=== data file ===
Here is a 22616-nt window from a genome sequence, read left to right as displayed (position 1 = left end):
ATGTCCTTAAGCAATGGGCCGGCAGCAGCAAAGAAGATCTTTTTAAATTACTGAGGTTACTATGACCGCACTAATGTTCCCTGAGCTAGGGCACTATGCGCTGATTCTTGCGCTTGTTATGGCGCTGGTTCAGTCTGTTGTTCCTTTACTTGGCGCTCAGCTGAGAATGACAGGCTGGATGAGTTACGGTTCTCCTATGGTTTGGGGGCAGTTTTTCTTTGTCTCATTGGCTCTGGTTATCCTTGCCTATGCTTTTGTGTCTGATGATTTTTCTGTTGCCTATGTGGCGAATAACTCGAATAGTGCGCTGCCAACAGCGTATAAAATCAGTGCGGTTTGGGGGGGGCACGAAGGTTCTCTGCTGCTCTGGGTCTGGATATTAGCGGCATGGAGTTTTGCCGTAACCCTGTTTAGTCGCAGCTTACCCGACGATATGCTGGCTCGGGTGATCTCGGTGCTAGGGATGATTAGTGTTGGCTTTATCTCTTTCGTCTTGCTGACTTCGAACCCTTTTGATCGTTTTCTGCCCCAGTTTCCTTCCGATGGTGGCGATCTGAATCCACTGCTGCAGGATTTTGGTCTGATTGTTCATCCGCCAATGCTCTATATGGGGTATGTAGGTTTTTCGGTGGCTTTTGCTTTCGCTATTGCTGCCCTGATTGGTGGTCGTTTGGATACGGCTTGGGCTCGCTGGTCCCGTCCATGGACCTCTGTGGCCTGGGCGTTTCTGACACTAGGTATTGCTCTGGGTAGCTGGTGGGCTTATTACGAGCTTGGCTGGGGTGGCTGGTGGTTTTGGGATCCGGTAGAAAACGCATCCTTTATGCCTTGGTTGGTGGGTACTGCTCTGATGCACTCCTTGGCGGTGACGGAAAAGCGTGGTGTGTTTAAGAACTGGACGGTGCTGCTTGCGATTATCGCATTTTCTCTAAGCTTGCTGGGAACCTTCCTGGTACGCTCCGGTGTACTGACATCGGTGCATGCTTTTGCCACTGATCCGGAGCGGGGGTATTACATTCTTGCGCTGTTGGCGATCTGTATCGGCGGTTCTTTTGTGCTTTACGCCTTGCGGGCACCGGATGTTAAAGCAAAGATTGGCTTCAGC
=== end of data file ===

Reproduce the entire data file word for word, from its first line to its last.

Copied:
Here is a 22616-nt window from a genome sequence, read left to right as displayed (position 1 = left end):
ATGTCCTTAAGCAATGGGCCGGCAGCAGCAAAGAAGATCTTTTTAAATTACTGAGGTTACTATGACCGCACTAATGTTCCCTGAGCTAGGGCACTATGCGCTGATTCTTGCGCTTGTTATGGCGCTGGTTCAGTCTGTTGTTCCTTTACTTGGCGCTCAGCTGAGAATGACAGGCTGGATGAGTTACGGTTCTCCTATGGTTTGGGGGCAGTTTTTCTTTGTCTCATTGGCTCTGGTTATCCTTGCCTATGCTTTTGTGTCTGATGATTTTTCTGTTGCCTATGTGGCGAATAACTCGAATAGTGCGCTGCCAACAGCGTATAAAATCAGTGCGGTTTGGGGGGGGCACGAAGGTTCTCTGCTGCTCTGGGTCTGGATATTAGCGGCATGGAGTTTTGCCGTAACCCTGTTTAGTCGCAGCTTACCCGACGATATGCTGGCTCGGGTGATCTCGGTGCTAGGGATGATTAGTGTTGGCTTTATCTCTTTCGTCTTGCTGACTTCGAACCCTTTTGATCGTTTTCTGCCCCAGTTTCCTTCCGATGGTGGCGATCTGAATCCACTGCTGCAGGATTTTGGTCTGATTGTTCATCCGCCAATGCTCTATATGGGGTATGTAGGTTTTTCGGTGGCTTTTGCTTTCGCTATTGCTGCCCTGATTGGTGGTCGTTTGGATACGGCTTGGGCTCGCTGGTCCCGTCCATGGACCTCTGTGGCCTGGGCGTTTCTGACACTAGGTATTGCTCTGGGTAGCTGGTGGGCTTATTACGAGCTTGGCTGGGGTGGCTGGTGGTTTTGGGATCCGGTAGAAAACGCATCCTTTATGCCTTGGTTGGTGGGTACTGCTCTGATGCACTCCTTGGCGGTGACGGAAAAGCGTGGTGTGTTTAAGAACTGGACGGTGCTGCTTGCGATTATCGCATTTTCTCTAAGCTTGCTGGGAACCTTCCTGGTACGCTCCGGTGTACTGACATCGGTGCATGCTTTTGCCACTGATCCGGAGCGGGGGTATTACATTCTTGCGCTGTTGGCGATCTGTATCGGCGGTTCTTTTGTGCTTTACGCCTTGCGGGCACCGGATGTTAAAGCAAAGATTGGCTTCAGC